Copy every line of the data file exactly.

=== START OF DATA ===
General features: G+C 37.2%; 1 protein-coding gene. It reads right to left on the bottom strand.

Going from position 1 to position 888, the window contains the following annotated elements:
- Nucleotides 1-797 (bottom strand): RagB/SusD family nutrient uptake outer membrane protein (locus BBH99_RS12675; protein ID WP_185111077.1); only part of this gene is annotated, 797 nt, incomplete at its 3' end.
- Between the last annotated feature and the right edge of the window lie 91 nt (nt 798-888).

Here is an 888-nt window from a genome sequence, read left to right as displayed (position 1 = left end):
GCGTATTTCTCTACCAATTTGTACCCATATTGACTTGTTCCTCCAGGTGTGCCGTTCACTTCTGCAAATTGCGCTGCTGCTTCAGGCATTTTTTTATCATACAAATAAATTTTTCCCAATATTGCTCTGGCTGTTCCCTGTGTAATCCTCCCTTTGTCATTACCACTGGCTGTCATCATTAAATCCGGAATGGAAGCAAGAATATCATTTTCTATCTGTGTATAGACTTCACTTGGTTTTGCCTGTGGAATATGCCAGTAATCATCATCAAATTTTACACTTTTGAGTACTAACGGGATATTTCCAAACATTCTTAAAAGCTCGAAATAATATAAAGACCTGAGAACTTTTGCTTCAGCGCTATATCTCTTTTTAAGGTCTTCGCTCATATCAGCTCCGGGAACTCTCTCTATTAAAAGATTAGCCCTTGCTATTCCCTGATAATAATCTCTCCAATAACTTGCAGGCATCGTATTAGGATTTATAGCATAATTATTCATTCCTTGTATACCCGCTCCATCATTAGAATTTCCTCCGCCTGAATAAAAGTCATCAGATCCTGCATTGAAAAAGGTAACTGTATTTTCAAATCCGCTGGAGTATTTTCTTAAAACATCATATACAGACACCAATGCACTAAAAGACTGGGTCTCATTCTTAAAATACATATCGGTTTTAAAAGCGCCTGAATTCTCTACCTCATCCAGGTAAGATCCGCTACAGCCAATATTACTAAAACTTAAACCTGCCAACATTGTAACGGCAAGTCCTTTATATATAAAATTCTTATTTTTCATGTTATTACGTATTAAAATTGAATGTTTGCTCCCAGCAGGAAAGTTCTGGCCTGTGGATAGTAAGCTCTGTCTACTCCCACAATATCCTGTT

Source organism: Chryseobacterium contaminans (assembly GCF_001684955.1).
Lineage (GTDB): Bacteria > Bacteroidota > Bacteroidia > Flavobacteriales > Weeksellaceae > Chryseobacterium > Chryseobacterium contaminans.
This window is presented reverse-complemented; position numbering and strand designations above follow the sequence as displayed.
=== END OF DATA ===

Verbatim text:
General features: G+C 37.2%; 1 protein-coding gene. It reads right to left on the bottom strand.

Going from position 1 to position 888, the window contains the following annotated elements:
- Nucleotides 1-797 (bottom strand): RagB/SusD family nutrient uptake outer membrane protein (locus BBH99_RS12675; protein ID WP_185111077.1); only part of this gene is annotated, 797 nt, incomplete at its 3' end.
- Between the last annotated feature and the right edge of the window lie 91 nt (nt 798-888).

Here is an 888-nt window from a genome sequence, read left to right as displayed (position 1 = left end):
GCGTATTTCTCTACCAATTTGTACCCATATTGACTTGTTCCTCCAGGTGTGCCGTTCACTTCTGCAAATTGCGCTGCTGCTTCAGGCATTTTTTTATCATACAAATAAATTTTTCCCAATATTGCTCTGGCTGTTCCCTGTGTAATCCTCCCTTTGTCATTACCACTGGCTGTCATCATTAAATCCGGAATGGAAGCAAGAATATCATTTTCTATCTGTGTATAGACTTCACTTGGTTTTGCCTGTGGAATATGCCAGTAATCATCATCAAATTTTACACTTTTGAGTACTAACGGGATATTTCCAAACATTCTTAAAAGCTCGAAATAATATAAAGACCTGAGAACTTTTGCTTCAGCGCTATATCTCTTTTTAAGGTCTTCGCTCATATCAGCTCCGGGAACTCTCTCTATTAAAAGATTAGCCCTTGCTATTCCCTGATAATAATCTCTCCAATAACTTGCAGGCATCGTATTAGGATTTATAGCATAATTATTCATTCCTTGTATACCCGCTCCATCATTAGAATTTCCTCCGCCTGAATAAAAGTCATCAGATCCTGCATTGAAAAAGGTAACTGTATTTTCAAATCCGCTGGAGTATTTTCTTAAAACATCATATACAGACACCAATGCACTAAAAGACTGGGTCTCATTCTTAAAATACATATCGGTTTTAAAAGCGCCTGAATTCTCTACCTCATCCAGGTAAGATCCGCTACAGCCAATATTACTAAAACTTAAACCTGCCAACATTGTAACGGCAAGTCCTTTATATATAAAATTCTTATTTTTCATGTTATTACGTATTAAAATTGAATGTTTGCTCCCAGCAGGAAAGTTCTGGCCTGTGGATAGTAAGCTCTGTCTACTCCCACAATATCCTGTT

Source organism: Chryseobacterium contaminans (assembly GCF_001684955.1).
Lineage (GTDB): Bacteria > Bacteroidota > Bacteroidia > Flavobacteriales > Weeksellaceae > Chryseobacterium > Chryseobacterium contaminans.
This window is presented reverse-complemented; position numbering and strand designations above follow the sequence as displayed.